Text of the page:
U of M researchers study bee population at Belwin Conservancy
Afton’s Belwin Conservancy is the place to “bee” this summer.
“A lot of people in my lab like bees because they’re really diverse,” said Morgan Carr-Markell, a graduate student and lab technician at the University of Minnesota in the entomology department. “But I really like honey bees because they’re social, they have all these amazing behaviors.”
Researchers have been at Belwin since last summer.
“We were looking for big prairie sites,” Carr-Markell said. “Belwin already does some research on the effect of bison on prairie so they were really receptive to having some other projects here.”
The research projects currently taking place relate to honey bees and native prairie, stem nesting bees and native prairie and some bee surveying.
Carr-Markell, of St. Paul, has been studying honey bee behaviors at Belwin since last summer.
The goal of Carr-Markell’s research is to identify native prairie plants that can supplement the non-native plants on which honey bees feed.
“Minnesota is a big honey-producing state and the beekeepers here really need a lot of forage for their bees,” she said. “However, they were getting concerned that a lot of the plants bees have relied on in the past, like sweet clover, are non-native and sometimes people try to control them because they take over areas.”
Carr-Markell is working with three large honey bee colonies.
Every two weeks Carr-Markell heads out to Belwin’s Stagecoach Prairie, where the colonies are set up, to collect nectar and pollen in hopes of learning what plants the honey bees are gravitating towards.
“Are there particular prairie species that would be a good replacement for these non-native plants?” she said. “What is it that they’re actually collecting near these sites?”
At this point Carr-Markell’s research is still inconclusive except that the honey bees are collecting roadside weeds and some native prairie mint.
“We’re still in the preliminary stages of identifying everything,” she said. “We’re working our way toward identifying things as species and then we’ll be able to say better what species would be a good substitute.”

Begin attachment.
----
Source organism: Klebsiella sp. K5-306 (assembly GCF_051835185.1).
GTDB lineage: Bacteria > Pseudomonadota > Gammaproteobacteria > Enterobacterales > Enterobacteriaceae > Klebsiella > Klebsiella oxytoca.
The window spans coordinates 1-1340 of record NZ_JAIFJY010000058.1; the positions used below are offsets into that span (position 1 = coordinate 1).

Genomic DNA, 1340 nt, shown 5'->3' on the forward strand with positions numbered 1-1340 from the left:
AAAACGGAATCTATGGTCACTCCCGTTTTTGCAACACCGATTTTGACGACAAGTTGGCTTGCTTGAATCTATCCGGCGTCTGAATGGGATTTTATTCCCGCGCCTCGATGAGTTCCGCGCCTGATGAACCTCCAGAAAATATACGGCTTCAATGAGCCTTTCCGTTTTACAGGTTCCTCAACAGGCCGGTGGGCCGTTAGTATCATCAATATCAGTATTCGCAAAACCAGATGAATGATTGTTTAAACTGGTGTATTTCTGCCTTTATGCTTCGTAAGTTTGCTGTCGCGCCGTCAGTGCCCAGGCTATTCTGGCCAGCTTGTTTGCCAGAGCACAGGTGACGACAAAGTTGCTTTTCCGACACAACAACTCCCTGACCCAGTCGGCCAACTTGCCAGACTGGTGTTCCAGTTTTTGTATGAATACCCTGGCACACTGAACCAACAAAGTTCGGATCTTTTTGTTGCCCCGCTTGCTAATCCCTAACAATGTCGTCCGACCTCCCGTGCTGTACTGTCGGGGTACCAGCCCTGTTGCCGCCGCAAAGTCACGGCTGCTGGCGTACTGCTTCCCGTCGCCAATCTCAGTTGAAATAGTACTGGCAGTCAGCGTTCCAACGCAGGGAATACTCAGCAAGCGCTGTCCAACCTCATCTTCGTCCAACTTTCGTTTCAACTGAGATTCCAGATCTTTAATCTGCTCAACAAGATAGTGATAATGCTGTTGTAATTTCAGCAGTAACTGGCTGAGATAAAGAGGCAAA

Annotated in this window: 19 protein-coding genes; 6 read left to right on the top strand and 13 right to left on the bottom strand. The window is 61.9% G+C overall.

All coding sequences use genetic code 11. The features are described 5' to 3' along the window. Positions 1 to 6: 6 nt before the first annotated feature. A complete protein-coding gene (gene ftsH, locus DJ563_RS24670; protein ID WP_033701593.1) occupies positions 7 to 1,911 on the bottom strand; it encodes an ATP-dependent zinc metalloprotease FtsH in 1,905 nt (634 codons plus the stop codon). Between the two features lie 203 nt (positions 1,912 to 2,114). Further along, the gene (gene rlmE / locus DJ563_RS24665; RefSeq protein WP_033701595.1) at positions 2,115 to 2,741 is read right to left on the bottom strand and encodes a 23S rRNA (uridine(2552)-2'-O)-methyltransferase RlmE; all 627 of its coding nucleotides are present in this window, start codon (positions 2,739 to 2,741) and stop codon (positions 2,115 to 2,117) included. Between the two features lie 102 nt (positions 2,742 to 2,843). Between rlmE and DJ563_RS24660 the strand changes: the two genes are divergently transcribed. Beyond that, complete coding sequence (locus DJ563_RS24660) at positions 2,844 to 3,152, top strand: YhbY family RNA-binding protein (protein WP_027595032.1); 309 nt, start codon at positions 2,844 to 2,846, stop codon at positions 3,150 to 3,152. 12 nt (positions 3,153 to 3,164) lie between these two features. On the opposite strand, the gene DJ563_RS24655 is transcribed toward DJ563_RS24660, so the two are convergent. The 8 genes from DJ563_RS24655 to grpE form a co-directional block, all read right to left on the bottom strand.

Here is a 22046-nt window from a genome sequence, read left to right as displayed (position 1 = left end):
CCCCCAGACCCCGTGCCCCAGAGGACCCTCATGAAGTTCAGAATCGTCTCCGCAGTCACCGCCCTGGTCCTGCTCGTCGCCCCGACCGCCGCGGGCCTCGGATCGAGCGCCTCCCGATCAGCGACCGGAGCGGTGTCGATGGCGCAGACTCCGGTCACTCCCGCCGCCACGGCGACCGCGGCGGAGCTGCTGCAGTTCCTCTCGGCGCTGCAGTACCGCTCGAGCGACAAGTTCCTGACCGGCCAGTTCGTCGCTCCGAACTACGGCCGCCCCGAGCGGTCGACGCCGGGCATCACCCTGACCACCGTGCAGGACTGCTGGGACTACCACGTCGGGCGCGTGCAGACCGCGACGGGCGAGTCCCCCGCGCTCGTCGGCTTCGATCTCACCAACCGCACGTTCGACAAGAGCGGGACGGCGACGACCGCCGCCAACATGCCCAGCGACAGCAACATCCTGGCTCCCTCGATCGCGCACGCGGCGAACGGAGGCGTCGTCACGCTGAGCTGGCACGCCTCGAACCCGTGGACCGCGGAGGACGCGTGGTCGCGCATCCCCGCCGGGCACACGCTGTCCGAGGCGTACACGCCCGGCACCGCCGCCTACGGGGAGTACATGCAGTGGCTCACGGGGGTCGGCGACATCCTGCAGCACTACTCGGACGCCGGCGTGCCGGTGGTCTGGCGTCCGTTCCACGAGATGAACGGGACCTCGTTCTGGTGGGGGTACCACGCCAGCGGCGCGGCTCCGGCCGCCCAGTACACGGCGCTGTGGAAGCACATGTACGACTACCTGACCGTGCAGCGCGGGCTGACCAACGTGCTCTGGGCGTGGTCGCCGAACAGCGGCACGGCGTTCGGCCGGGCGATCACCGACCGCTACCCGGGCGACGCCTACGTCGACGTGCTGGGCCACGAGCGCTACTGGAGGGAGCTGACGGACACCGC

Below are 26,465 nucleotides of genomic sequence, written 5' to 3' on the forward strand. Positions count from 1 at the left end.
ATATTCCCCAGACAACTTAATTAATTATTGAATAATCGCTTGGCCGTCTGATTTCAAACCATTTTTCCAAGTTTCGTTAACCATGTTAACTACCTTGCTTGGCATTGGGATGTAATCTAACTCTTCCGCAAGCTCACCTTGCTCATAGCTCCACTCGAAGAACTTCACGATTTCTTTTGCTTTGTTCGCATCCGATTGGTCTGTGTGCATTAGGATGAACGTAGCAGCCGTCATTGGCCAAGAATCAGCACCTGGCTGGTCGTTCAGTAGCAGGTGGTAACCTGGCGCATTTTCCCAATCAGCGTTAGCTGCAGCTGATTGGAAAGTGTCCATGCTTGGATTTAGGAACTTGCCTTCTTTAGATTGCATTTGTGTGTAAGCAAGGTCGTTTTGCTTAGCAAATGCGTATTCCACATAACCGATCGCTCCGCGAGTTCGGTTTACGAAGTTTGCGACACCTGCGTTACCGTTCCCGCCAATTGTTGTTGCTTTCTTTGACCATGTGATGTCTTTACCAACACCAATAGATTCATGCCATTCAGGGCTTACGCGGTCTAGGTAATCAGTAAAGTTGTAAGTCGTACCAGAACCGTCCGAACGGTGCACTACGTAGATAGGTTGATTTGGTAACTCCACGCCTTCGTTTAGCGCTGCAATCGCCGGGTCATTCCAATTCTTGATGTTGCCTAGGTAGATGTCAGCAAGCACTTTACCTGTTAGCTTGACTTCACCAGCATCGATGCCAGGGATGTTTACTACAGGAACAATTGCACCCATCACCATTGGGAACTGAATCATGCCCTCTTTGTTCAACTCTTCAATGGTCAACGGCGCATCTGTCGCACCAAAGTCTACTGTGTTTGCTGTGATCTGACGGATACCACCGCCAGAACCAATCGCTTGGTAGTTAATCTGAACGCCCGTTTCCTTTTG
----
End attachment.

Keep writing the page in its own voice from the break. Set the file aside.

Another component of Carr-Markell’s, and her team’s, research is the observation of the honey bee waggle dance, which is figure-eight dance that is performed to share information with other colonies about the direction, distance and location of good nectar sources.
“We’re looking to see if they’re recruiting to other prairie sites,” Carr-Markell said. “It’s a very cool behavior.”
Carr-Markell will continue her research through the fall and then she might pick it up again in the spring before moving to another prairie location.
“Can native prairies provide a large percentage of all the food that is coming into the honey bee colony?” she said. “If they can, what are the species that we can say are great?”
HOME SWEET STEM
Another research project currently occurring at Belwin is being conducted by St. Paul resident Colleen Satyshur, a staff scientist in the ecology department at the University of Minnesota.
Satyshur is specifically studying the nesting habits of wild bees.
“We know so little about the wild bees’ ecology,” she said. “This is unexplored territory so anything that I find is new.”
Wild bees, which are native to Minnesota, generally nest individually either underground or in plant stems.
For her research, Satyshur has set up 19 species of native grassland plants in order to see in which plants the wild bees are most frequently nesting.
Every week Satyshur checks the plants to look for any evidence of nesting, specifically bee larvae.
Given that this is the first year that Satyshur has been researching at Belwin, her findings are still developing.
“There’s no clear preference yet from the bees,” she said. “I’m seeing bees in the stems, which is exciting.”
BRINGING BACK BEES
In recent years there has been a renewed interest in protecting the bee populations because they are such an important element of Minnesota’s ecology.
“We’re starting to be more aware of where our food and our livelihoods come from,” Satyshur said. “We’re starting to focus on taking care more of where our food comes from and bees are so important for producing food.”
Honey bees specifically have gained more attention because so much of the species died off during the winter of 2006-07, Carr-Markell said.
“That started us thinking about the implications of that,” she said, “since about a third of the things we eat depend on pollinators of some kind.”
When it comes to protecting the bee populations, both honey and wild, Carr-Markell said, the solution can hopefully be found in the plants.
“A lot of research seems to be pointing towards food as a really critical thing for bees,” she said. “If they are well nourished, they can deal with a lot of other threats much better and that’s why there’s a big push to plant more for bees.”